Howard Devoto: Devoto Companion 2xCD 
DISC 1 | Solo Endeavors
- Magazine: Model Worker [live Urgh!]
- Bernard Szanjer: Without Leaving
- Bernard Szanjer: Deal Of the Century
- Bernard Szanjer: The Convention
- Devoto: Rainy Season [7”]
- Devoto: Rainforest [var. N16]
- Devoto: Cold Imagination [ext.]
- Devoto: Cold Imagination [BBC]
- Devoto: Topless [BBC]
- Devoto: Some Will Pay [BBC]
- This Mortal Coil: Holocaust
DISC 2 | Luxuria Rarities
- She’s Your Lover Now [#1]
- She’s Your Lover Now [#2]
- Public Highway [short cut]
- Sickly Thug & I
- Luxuria [the wilderness mix]
- The Beast Box Is Dreaming [7”]
- Useless Love
- Jezebel [7”]
- Smoking Mirror [inst.]
- Sickly Thug & I [live]
- Luxuria [live]
This REVO edition had been buzzing around my head for almost the entire decade of the naughties. It was by that time that I had begun getting serious about compiling these discs that encompass the tracks that featured Howard Devoto that were non-lp and were not the Magazine rarities and B-sides that had already seen issue on the various Magazine CD reissues. This caveat allowed for the appearance of that band performing “Model Worker” live from the Urgh! A Music War soundtrack, which was otherwise lost in the mists of time; the sole Magazine track that is not accounted for on any of the fine Magazine discs available during the last nearly 20 years.
After Magazine fissured and ruptured in 1981 following the release of “Magic, Murder & The Weather,” Devoto laid low for two years. He finally emerged in 1983 with vocals and lyrics for three songs on avant gardist Bernard Szanjer’s “Brute Reason” album for Island Records. The trio of songs there were as inscrutable as anything he’d ever recorded with what can only be called his poetry and delivery riding on top of what sounds like Europrog not a million miles away from the sound that Eno achieved on “Another Green World;” specifically the tracks with Percy Jones on bass. I’d been searching for an affordable copy of that album for years before I finally found one that was right for my budget.
Following that uncommercial dalliance, Devoto appeared later that year with perhaps his most approachable project yet, his solo album “Jerky Versions Of The Dream.” Beneath the perfection of the Malcolm Garrett/Peter Saville cover (the former classmates had also collaborated on the Duran Duran single “My Own Way” and their collective magum opus, OMD’s “Dazzle Ships.”), the familiar names of Dave Formula, Laura Teresa and Barry Adamson turn up as Devoto delivered one of his finest singles in the evocative ”Rainy Season.” It was represented here by the 7” edit and the B-side to both the 7 and 12 inch single, “Rainforest (Variation N16).” The second single from the album was “Cold Imagination.” This track was the first of Devoto’s A-sides to ever be remixed for 12 inch.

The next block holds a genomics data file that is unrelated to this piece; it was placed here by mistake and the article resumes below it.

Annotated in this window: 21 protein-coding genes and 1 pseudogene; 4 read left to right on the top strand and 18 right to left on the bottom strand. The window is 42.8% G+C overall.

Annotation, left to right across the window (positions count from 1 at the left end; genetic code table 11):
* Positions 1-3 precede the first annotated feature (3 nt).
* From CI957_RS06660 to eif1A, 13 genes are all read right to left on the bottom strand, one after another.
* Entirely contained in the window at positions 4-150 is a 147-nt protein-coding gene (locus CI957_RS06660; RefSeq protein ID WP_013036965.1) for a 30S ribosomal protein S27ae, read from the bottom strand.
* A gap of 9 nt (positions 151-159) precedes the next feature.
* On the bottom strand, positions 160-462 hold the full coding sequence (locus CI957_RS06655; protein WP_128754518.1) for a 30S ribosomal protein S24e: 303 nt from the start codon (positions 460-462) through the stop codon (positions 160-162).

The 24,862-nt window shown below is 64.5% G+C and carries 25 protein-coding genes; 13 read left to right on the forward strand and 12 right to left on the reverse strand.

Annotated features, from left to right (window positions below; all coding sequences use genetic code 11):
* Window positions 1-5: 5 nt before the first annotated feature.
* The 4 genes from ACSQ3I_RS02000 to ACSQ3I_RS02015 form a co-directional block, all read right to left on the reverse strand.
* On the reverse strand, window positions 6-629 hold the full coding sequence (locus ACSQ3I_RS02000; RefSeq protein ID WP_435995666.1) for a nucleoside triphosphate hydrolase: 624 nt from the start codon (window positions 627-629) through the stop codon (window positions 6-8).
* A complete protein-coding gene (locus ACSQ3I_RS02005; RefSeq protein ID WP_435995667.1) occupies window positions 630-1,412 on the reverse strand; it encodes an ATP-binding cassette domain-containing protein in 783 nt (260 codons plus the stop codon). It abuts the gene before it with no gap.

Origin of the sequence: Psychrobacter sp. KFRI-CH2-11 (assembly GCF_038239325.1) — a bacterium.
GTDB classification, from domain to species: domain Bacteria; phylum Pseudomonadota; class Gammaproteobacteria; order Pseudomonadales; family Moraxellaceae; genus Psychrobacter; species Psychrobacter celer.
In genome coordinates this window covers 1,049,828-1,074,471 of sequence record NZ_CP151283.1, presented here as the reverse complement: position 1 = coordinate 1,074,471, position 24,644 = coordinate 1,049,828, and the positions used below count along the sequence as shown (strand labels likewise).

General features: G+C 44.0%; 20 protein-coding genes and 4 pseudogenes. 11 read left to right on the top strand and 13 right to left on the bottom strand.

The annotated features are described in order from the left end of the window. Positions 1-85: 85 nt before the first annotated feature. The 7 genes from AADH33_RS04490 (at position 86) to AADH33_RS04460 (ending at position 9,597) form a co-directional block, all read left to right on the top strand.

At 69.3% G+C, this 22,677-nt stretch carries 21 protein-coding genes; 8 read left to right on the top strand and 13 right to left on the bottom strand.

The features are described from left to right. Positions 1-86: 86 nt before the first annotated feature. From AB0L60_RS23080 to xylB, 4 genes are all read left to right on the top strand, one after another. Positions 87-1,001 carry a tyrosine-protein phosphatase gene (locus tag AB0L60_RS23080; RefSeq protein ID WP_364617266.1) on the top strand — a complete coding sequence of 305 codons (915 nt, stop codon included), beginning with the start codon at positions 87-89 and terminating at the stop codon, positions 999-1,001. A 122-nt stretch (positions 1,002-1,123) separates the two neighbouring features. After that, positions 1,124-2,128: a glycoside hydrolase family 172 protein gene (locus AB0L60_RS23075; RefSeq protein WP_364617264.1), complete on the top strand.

Though I had earlier purchased all necessary Devoto solo singles for all variants of the tracks included here, 2007 brought with it the DLX RM of “Jerky Versions Of The Dream” and its rather complete selection of the single sides as well as the unreleased Peel Sessions. Needless to say, This was the source for tracks five through ten.
The year of 1984 brought only a single Devoto track, his cover version of Alex Chilton’s “Holocaust” on the first This Mortal Coil album, “It’ll End In Tears.” It’s interesting to hear Devoto couched in the “4AD sound” of post-new wave chamber music they proffered. Perhaps the biggest influence of this project on Howard’s career moving forward was his use of ex-23 Envelope designer Chris Bigg to design the covers of all of his subsequent releases by his group Luxuria. A gulf of three years followed the TMC project before the latter-day group emerged on Beggars Banquet records in 1987.